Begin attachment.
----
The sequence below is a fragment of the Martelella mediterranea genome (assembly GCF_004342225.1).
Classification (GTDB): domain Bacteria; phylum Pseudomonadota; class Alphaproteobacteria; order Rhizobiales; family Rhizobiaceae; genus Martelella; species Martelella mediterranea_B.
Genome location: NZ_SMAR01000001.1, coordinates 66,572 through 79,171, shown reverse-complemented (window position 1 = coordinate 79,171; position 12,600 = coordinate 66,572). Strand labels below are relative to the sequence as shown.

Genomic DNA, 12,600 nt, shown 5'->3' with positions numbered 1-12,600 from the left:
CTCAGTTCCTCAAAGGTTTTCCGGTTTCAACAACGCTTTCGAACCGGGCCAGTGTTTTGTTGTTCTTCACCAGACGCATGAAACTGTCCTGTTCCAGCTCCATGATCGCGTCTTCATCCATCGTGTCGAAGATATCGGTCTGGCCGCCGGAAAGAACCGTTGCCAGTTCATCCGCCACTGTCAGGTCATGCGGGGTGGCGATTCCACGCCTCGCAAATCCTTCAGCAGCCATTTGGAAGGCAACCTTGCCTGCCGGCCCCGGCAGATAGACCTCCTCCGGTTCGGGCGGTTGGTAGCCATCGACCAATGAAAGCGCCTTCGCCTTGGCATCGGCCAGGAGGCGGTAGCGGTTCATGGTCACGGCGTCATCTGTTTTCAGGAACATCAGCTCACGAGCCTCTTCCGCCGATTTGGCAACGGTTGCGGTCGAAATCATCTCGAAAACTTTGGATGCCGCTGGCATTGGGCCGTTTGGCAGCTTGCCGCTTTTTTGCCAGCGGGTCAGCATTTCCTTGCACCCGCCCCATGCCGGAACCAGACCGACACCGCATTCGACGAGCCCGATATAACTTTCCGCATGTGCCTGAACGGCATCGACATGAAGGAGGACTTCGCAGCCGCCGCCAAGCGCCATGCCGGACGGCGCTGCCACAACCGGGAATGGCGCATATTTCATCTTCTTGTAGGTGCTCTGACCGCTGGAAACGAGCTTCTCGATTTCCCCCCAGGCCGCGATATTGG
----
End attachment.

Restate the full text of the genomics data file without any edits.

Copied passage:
The sequence below is a fragment of the Martelella mediterranea genome (assembly GCF_004342225.1).
Classification (GTDB): domain Bacteria; phylum Pseudomonadota; class Alphaproteobacteria; order Rhizobiales; family Rhizobiaceae; genus Martelella; species Martelella mediterranea_B.
Genome location: NZ_SMAR01000001.1, coordinates 66,572 through 79,171, shown reverse-complemented (window position 1 = coordinate 79,171; position 12,600 = coordinate 66,572). Strand labels below are relative to the sequence as shown.

Genomic DNA, 12,600 nt, shown 5'->3' with positions numbered 1-12,600 from the left:
CTCAGTTCCTCAAAGGTTTTCCGGTTTCAACAACGCTTTCGAACCGGGCCAGTGTTTTGTTGTTCTTCACCAGACGCATGAAACTGTCCTGTTCCAGCTCCATGATCGCGTCTTCATCCATCGTGTCGAAGATATCGGTCTGGCCGCCGGAAAGAACCGTTGCCAGTTCATCCGCCACTGTCAGGTCATGCGGGGTGGCGATTCCACGCCTCGCAAATCCTTCAGCAGCCATTTGGAAGGCAACCTTGCCTGCCGGCCCCGGCAGATAGACCTCCTCCGGTTCGGGCGGTTGGTAGCCATCGACCAATGAAAGCGCCTTCGCCTTGGCATCGGCCAGGAGGCGGTAGCGGTTCATGGTCACGGCGTCATCTGTTTTCAGGAACATCAGCTCACGAGCCTCTTCCGCCGATTTGGCAACGGTTGCGGTCGAAATCATCTCGAAAACTTTGGATGCCGCTGGCATTGGGCCGTTTGGCAGCTTGCCGCTTTTTTGCCAGCGGGTCAGCATTTCCTTGCACCCGCCCCATGCCGGAACCAGACCGACACCGCATTCGACGAGCCCGATATAACTTTCCGCATGTGCCTGAACGGCATCGACATGAAGGAGGACTTCGCAGCCGCCGCCAAGCGCCATGCCGGACGGCGCTGCCACAACCGGGAATGGCGCATATTTCATCTTCTTGTAGGTGCTCTGACCGCTGGAAACGAGCTTCTCGATTTCCCCCCAGGCCGCGATATTGG